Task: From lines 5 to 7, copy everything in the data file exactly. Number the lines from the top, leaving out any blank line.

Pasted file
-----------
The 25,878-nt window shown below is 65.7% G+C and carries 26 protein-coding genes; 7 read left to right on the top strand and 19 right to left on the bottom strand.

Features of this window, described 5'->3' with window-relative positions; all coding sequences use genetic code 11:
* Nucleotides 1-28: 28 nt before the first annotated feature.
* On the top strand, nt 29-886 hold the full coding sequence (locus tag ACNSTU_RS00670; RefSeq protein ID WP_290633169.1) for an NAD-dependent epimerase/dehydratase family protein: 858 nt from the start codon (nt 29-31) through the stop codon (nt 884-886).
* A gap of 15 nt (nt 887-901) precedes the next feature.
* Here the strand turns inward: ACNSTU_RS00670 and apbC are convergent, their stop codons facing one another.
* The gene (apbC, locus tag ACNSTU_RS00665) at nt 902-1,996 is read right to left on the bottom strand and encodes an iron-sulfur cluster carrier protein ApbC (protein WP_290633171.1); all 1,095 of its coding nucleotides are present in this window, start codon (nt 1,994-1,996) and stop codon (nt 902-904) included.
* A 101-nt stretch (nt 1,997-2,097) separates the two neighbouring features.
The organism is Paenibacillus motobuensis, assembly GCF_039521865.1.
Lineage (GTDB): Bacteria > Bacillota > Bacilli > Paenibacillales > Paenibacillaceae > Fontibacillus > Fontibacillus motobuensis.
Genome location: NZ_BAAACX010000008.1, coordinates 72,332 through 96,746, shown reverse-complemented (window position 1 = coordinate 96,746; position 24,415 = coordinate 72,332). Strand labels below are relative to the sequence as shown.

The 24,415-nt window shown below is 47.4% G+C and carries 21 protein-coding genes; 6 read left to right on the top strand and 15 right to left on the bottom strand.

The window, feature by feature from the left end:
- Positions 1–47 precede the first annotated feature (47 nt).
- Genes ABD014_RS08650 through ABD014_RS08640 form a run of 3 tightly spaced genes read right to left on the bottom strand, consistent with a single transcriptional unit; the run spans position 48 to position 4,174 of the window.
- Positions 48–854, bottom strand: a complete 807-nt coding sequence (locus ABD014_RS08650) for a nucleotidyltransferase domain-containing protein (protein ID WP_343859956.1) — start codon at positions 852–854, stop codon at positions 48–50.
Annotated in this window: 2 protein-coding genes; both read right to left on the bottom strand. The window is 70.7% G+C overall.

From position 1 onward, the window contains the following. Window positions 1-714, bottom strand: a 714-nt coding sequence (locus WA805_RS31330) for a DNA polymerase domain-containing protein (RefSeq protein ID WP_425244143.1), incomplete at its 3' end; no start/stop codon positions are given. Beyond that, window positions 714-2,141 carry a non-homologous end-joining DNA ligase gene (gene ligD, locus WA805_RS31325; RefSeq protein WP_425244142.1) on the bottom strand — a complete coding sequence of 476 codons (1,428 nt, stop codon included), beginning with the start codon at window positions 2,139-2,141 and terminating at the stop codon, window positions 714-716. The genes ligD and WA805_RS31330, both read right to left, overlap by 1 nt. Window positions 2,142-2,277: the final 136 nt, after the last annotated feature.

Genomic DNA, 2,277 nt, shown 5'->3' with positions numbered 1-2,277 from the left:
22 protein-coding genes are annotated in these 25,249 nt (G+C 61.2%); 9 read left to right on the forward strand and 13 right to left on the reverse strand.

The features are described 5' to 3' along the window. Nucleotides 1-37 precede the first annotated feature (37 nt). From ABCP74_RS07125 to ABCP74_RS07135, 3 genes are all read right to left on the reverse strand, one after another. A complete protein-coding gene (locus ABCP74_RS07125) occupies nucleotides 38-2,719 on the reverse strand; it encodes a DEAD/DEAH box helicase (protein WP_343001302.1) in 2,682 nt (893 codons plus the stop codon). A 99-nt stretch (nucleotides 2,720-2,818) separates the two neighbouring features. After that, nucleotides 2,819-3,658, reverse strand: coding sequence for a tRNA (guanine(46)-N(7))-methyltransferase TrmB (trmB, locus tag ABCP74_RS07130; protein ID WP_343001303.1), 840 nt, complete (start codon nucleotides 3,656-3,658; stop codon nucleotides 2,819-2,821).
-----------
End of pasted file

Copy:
* A gap of 15 nt (nt 887-901) precedes the next feature.
* Here the strand turns inward: ACNSTU_RS00670 and apbC are convergent, their stop codons facing one another.
* The gene (apbC, locus tag ACNSTU_RS00665) at nt 902-1,996 is read right to left on the bottom strand and encodes an iron-sulfur cluster carrier protein ApbC (protein WP_290633171.1); all 1,095 of its coding nucleotides are present in this window, start codon (nt 1,994-1,996) and stop codon (nt 902-904) included.